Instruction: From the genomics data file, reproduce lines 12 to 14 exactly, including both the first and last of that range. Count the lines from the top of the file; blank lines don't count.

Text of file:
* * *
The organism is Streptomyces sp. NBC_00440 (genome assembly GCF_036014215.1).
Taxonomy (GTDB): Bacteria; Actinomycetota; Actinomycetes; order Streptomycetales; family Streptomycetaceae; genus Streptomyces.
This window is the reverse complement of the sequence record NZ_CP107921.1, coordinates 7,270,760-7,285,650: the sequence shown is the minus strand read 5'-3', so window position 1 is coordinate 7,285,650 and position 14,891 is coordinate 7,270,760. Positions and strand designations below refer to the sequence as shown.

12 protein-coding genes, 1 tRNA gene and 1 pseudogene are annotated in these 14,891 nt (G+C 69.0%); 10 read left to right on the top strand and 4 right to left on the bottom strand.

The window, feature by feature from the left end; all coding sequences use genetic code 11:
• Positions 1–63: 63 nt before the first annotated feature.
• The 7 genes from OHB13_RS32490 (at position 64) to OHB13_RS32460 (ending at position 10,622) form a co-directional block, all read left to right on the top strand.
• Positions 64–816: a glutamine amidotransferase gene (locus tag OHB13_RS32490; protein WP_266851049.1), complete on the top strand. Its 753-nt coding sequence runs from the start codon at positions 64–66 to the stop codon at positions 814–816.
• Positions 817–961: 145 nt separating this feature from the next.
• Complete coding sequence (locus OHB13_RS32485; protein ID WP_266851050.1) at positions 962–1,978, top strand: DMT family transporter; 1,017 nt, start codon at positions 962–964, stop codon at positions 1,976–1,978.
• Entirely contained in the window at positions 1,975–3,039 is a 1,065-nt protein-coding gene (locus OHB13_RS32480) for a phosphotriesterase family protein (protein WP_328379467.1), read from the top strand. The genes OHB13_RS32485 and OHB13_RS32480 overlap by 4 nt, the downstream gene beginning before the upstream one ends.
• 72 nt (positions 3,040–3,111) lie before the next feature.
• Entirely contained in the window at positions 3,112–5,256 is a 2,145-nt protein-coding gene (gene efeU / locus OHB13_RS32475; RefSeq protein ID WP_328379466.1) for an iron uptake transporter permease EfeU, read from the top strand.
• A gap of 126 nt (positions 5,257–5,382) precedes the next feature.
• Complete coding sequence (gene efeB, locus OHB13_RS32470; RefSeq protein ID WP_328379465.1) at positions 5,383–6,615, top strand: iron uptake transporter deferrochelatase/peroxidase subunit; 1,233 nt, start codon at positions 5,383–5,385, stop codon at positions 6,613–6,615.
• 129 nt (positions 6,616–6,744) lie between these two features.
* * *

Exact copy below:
• 72 nt (positions 3,040–3,111) lie before the next feature.
• Entirely contained in the window at positions 3,112–5,256 is a 2,145-nt protein-coding gene (gene efeU / locus OHB13_RS32475; RefSeq protein ID WP_328379466.1) for an iron uptake transporter permease EfeU, read from the top strand.
• A gap of 126 nt (positions 5,257–5,382) precedes the next feature.